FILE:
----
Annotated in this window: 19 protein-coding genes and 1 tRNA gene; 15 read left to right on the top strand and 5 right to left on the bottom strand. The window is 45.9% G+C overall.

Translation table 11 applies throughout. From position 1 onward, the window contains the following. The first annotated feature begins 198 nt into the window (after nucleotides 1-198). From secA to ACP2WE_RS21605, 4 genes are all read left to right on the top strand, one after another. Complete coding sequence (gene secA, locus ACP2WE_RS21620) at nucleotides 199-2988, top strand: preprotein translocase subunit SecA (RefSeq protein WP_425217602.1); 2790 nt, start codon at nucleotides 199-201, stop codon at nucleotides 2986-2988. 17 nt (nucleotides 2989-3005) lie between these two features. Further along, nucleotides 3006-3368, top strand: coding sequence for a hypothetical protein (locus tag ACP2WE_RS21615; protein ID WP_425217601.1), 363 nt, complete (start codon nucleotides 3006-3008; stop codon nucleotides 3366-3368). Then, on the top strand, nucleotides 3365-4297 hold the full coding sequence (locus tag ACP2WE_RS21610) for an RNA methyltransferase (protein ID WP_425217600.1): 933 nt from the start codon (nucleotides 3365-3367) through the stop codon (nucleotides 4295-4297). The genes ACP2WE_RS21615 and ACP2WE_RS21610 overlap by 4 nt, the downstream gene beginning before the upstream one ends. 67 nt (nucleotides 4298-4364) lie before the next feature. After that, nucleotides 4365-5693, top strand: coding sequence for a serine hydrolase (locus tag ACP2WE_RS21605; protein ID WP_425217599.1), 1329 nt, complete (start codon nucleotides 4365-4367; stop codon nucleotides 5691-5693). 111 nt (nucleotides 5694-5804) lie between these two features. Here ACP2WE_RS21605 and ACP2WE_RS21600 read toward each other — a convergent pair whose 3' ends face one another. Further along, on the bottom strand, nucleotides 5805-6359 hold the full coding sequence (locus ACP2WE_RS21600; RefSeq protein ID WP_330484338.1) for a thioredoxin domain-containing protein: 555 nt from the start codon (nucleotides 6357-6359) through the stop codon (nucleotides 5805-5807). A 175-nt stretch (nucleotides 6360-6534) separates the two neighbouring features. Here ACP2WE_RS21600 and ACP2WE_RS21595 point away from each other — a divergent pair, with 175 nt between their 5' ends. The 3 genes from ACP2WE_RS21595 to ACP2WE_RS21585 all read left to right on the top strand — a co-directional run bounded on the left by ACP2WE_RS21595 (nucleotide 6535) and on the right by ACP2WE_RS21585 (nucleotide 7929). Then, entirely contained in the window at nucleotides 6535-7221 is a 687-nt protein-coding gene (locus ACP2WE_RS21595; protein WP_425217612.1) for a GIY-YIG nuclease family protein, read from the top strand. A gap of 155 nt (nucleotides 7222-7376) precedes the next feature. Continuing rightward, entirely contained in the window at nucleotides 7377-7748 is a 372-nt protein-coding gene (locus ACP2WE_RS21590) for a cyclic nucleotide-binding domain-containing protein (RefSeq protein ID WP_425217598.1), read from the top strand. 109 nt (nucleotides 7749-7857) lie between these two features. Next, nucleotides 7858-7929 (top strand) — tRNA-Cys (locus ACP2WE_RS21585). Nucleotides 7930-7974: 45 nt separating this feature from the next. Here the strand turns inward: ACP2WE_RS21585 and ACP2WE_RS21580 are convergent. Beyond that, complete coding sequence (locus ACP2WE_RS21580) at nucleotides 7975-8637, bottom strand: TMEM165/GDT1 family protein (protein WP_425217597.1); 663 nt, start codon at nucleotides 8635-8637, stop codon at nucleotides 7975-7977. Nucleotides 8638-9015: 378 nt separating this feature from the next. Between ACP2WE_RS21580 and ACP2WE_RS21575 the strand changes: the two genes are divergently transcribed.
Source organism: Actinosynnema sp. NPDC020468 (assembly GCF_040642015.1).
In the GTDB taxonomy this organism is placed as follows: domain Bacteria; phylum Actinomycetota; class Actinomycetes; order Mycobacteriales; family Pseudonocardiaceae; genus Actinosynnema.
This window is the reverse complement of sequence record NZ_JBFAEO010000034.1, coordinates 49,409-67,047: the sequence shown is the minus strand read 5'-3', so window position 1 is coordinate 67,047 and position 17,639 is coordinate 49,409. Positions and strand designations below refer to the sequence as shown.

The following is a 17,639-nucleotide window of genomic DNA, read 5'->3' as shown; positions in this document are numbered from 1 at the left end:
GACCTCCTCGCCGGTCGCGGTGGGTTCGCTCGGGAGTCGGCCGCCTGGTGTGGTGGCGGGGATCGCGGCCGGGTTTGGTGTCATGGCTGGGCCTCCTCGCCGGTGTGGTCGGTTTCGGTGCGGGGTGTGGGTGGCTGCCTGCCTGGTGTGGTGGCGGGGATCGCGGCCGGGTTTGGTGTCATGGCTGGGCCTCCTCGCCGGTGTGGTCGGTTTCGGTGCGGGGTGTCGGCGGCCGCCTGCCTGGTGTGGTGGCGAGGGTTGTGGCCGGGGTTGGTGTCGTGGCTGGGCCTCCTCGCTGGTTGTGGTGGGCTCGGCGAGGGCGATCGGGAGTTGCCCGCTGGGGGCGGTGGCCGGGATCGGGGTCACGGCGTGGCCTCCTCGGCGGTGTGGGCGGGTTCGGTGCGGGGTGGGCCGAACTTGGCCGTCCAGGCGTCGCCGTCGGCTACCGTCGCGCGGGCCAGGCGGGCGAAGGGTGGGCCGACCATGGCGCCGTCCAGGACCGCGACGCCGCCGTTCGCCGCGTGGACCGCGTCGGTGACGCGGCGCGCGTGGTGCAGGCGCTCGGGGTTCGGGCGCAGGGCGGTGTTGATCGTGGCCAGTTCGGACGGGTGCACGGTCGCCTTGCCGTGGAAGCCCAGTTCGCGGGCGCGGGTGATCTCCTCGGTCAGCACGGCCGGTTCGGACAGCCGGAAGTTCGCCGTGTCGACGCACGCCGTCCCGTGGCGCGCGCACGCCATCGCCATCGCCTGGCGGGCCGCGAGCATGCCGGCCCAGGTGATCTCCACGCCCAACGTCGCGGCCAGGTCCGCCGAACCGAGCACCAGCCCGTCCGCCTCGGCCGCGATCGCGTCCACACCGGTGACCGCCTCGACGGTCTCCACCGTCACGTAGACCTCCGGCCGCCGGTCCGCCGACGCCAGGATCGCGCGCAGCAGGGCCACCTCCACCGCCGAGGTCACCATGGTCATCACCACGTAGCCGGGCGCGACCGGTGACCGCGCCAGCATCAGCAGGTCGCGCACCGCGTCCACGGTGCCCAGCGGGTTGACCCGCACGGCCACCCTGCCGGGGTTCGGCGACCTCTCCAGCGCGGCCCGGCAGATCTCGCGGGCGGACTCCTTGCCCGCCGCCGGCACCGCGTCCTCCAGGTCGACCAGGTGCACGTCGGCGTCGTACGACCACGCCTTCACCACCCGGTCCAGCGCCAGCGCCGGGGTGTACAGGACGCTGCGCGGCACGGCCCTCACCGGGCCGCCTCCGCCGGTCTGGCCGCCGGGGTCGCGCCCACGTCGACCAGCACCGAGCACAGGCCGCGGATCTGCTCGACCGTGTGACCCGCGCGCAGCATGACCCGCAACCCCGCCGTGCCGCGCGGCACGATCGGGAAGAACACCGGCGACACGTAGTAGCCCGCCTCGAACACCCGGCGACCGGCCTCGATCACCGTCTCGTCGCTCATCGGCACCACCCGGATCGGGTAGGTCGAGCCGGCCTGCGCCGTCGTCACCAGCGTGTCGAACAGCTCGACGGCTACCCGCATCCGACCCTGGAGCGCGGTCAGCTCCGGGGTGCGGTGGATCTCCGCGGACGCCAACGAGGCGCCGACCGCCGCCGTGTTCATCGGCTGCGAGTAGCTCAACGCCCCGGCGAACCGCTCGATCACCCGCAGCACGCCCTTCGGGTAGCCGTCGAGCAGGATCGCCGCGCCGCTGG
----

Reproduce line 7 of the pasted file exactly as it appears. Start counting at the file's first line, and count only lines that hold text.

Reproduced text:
GACCTCCTCGCCGGTCGCGGTGGGTTCGCTCGGGAGTCGGCCGCCTGGTGTGGTGGCGGGGATCGCGGCCGGGTTTGGTGTCATGGCTGGGCCTCCTCGCCGGTGTGGTCGGTTTCGGTGCGGGGTGTGGGTGGCTGCCTGCCTGGTGTGGTGGCGGGGATCGCGGCCGGGTTTGGTGTCATGGCTGGGCCTCCTCGCCGGTGTGGTCGGTTTCGGTGCGGGGTGTCGGCGGCCGCCTGCCTGGTGTGGTGGCGAGGGTTGTGGCCGGGGTTGGTGTCGTGGCTGGGCCTCCTCGCTGGTTGTGGTGGGCTCGGCGAGGGCGATCGGGAGTTGCCCGCTGGGGGCGGTGGCCGGGATCGGGGTCACGGCGTGGCCTCCTCGGCGGTGTGGGCGGGTTCGGTGCGGGGTGGGCCGAACTTGGCCGTCCAGGCGTCGCCGTCGGCTACCGTCGCGCGGGCCAGGCGGGCGAAGGGTGGGCCGACCATGGCGCCGTCCAGGACCGCGACGCCGCCGTTCGCCGCGTGGACCGCGTCGGTGACGCGGCGCGCGTGGTGCAGGCGCTCGGGGTTCGGGCGCAGGGCGGTGTTGATCGTGGCCAGTTCGGACGGGTGCACGGTCGCCTTGCCGTGGAAGCCCAGTTCGCGGGCGCGGGTGATCTCCTCGGTCAGCACGGCCGGTTCGGACAGCCGGAAGTTCGCCGTGTCGACGCACGCCGTCCCGTGGCGCGCGCACGCCATCGCCATCGCCTGGCGGGCCGCGAGCATGCCGGCCCAGGTGATCTCCACGCCCAACGTCGCGGCCAGGTCCGCCGAACCGAGCACCAGCCCGTCCGCCTCGGCCGCGATCGCGTCCACACCGGTGACCGCCTCGACGGTCTCCACCGTCACGTAGACCTCCGGCCGCCGGTCCGCCGACGCCAGGATCGCGCGCAGCAGGGCCACCTCCACCGCCGAGGTCACCATGGTCATCACCACGTAGCCGGGCGCGACCGGTGACCGCGCCAGCATCAGCAGGTCGCGCACCGCGTCCACGGTGCCCAGCGGGTTGACCCGCACGGCCACCCTGCCGGGGTTCGGCGACCTCTCCAGCGCGGCCCGGCAGATCTCGCGGGCGGACTCCTTGCCCGCCGCCGGCACCGCGTCCTCCAGGTCGACCAGGTGCACGTCGGCGTCGTACGACCACGCCTTCACCACCCGGTCCAGCGCCAGCGCCGGGGTGTACAGGACGCTGCGCGGCACGGCCCTCACCGGGCCGCCTCCGCCGGTCTGGCCGCCGGGGTCGCGCCCACGTCGACCAGCACCGAGCACAGGCCGCGGATCTGCTCGACCGTGTGACCCGCGCGCAGCATGACCCGCAACCCCGCCGTGCCGCGCGGCACGATCGGGAAGAACACCGGCGACACGTAGTAGCCCGCCTCGAACACCCGGCGACCGGCCTCGATCACCGTCTCGTCGCTCATCGGCACCACCCGGATCGGGTAGGTCGAGCCGGCCTGCGCCGTCGTCACCAGCGTGTCGAACAGCTCGACGGCTACCCGCATCCGACCCTGGAGCGCGGTCAGCTCCGGGGTGCGGTGGATCTCCGCGGACGCCAACGAGGCGCCGACCGCCGCCGTGTTCATCGGCTGCGAGTAGCTCAACGCCCCGGCGAACCGCTCGATCACCCGCAGCACGCCCTTCGGGTAGCCGTCGAGCAGGATCGCCGCGCCGCTGG